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Wednesday, 12 May 2021

The Brit Awards


I didn't watch The Brit Awards, because it doesn't appeal to or aim at me. In the same way that I don't watch Hollyoaks because I don't pretend to relate to da kidz or Eastenders because there's enough shouting in the world without using down time to be entertained or as that soap would say get "sorted".

It is assumed that I will have watched it because of the music connection, but I'm not going to learn anything or be entertained, so why would I want to waste that time. Duglas T. Stewart made a great point that as you get older, the decades seem to move through so quickly, so why would I spend precious time watching and / or listening to something that I'm not gonna like.

It it like the people who moan and moan about how crap the Top Of The Pops 1990 repeats are on BBC 4. It wasn't a great time musically, but better was to come and why blame Top Of The Pops which only reflects the charts and what people are buying. Just realise that people were buying stuff that you didn't like, but they did.

The Brits only reflects how the Big Record Labels see the music industry and they are increasingly irrelevant in these small label, self release Indie days. For god sake they are still describing the world of music as the "music biz" as though Absolutely Fabulous never ended.

If some of our generation want to watch it to take the piss, all well and good. At least reading their thoughts is enjoyable. However, I think too many watch it wanting to be appalled in the way Mary Whitehouse used to watch Dennis Potter plays. In fact they would be incredibly disappointed if they weren't.

I see Coldplay were on it, My thoughts on Coldplay are that they are a musical nothingness. With all that money they should cheer up. Many musicians will tell you it is much easier to write a miserable song than a chirpy one. When I've read the odd Chris Martin interview, he comes across as a space cadet, a man as in touch with the world as David Essex was in Stardust.

So I am not going to learn anything by listening to them, but other people do like them and they will watch and defend them. If you want to be  angry about something get riled at the way this Tory Government is going down the voting prevention route, long practiced by the Republicans.

With Social Media, we can surround ourselves in an echo chamber and continue to shout at the moon or just enjoy what we might have a chance of liking. Follow the better new Music Sites that cover the sort of music that you might like, but will also allow you to discover new artists to follow and  / or collect. 

The Beatles are ace. but what are you gonna learn by constantly listening to something you've listened to forever. There's a whole musical world out there. TV wise, BBC 2, BBC 4 and Sky Arts are offering some in depth musical documentaries that are more than Toyah talking about how she invented every form of music after 1979.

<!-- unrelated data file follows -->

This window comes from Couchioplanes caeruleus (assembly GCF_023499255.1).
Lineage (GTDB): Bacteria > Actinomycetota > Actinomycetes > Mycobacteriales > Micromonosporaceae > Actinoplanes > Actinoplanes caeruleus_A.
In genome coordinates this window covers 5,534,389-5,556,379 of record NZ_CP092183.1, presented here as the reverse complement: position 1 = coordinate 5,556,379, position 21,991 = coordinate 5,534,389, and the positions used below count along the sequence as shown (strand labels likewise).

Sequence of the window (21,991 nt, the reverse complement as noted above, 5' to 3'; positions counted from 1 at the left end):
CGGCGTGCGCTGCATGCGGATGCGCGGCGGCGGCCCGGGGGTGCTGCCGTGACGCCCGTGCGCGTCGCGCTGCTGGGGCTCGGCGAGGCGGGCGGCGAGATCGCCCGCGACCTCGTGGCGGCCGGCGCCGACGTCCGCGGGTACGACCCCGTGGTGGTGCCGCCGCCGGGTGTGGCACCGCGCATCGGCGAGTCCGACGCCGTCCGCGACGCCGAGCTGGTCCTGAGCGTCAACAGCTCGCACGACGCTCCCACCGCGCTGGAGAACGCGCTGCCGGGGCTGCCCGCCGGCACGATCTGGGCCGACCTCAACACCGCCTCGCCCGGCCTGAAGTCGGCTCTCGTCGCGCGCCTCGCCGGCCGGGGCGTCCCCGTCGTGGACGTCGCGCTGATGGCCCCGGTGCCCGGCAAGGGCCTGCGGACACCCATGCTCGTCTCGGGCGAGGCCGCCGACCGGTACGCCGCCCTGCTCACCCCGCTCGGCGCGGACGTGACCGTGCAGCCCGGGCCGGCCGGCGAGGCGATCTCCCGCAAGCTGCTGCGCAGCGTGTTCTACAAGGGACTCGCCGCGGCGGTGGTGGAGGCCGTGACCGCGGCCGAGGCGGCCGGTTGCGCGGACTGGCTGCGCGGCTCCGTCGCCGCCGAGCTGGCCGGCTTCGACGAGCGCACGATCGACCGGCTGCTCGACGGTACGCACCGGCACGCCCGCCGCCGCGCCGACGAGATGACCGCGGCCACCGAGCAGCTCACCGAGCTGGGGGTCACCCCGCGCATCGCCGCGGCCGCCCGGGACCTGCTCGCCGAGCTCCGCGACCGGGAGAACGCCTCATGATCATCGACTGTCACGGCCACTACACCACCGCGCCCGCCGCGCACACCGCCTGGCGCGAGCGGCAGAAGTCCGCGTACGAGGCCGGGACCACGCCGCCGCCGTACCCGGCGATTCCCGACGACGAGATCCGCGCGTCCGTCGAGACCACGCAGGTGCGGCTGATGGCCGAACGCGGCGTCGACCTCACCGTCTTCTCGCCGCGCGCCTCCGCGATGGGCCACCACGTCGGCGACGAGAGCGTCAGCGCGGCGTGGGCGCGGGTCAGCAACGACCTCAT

The Brits is not our sort of village, so spend your time more wisely. Alternatively you can shout at the moon and everyone will agree with you, but you will never ever get that time back. Music is to be enjoyed not as something to get mad at.



  1. "The Beatles are ace. but what are you gonna learn by constantly listening to something you've listened to forever."

    Answer: Plenty.

    It's not just The Beatles, but since they are the band you cited, I will talk about them first.

    The Beatles are who they are for a reason. Musicians to this very day, still try to emulate sounds, harmonies, and chord progressions, that prior to the Beatles, were rarely utilized. "Beatles Harmonies" is a term. Ever try covering a Beatles song in a band? It's no cakewalk. Their albums are like epics movies, often unfolding before your eyes and ears, and revealing nuances that might have been missed first few times around. It's quality through and through. What you "learn" is how to appreciate melody and harmony, and various ways to be subtle. I've heard the clamoring for years about the Beatles being overrated. I would argue that the Beatles are underrated.

    Much of what I just said about the Fabs, I could apply to hundreds of artists from the 60s through the 70s. Once the 80s and MTV took over, the game changed and the art of record making was all but flushed into a river.

    Presently, it's even worse, as every artist with an iPad and a guitar can slap a few chords together, toss it into GarageBand and release a record, even if it is barely ready to be heard. This is why new music bores me. Not because I am closing myself off to it. Or because I am an old codger who'd rather listen to "Sticky Fingers." But because the history of great music is no longer respected. It's tossed off and dismissed as "been there, done that."

    There is zero to "learn" from new music because no one respects the influence. It's simply copied and that's why so little of it sticks. Entire catalogues of classic artists are embedded into our DNA for a reason. Now it's, "Oh that new record by (enter any name) is pretty good. I like tracks 3,4 and 9. Sounds like XTC."

    20 years from now, if we are still kicking about, do you think new bands will be reviewed as "sounds just like The Legal Matters or The John Sally Ride or The Armoires, with respect to all three bands? Doubtful.

    Power to the up and coming songwriter, would be guitar god and vocal phenom. Make your music and the best of luck with it. But if you want to stand out and be respected, if you want to "learn" something, you should always listen to what came before.

    1. If your argument stands correct, you should really be listening to those that inspired the Beatles.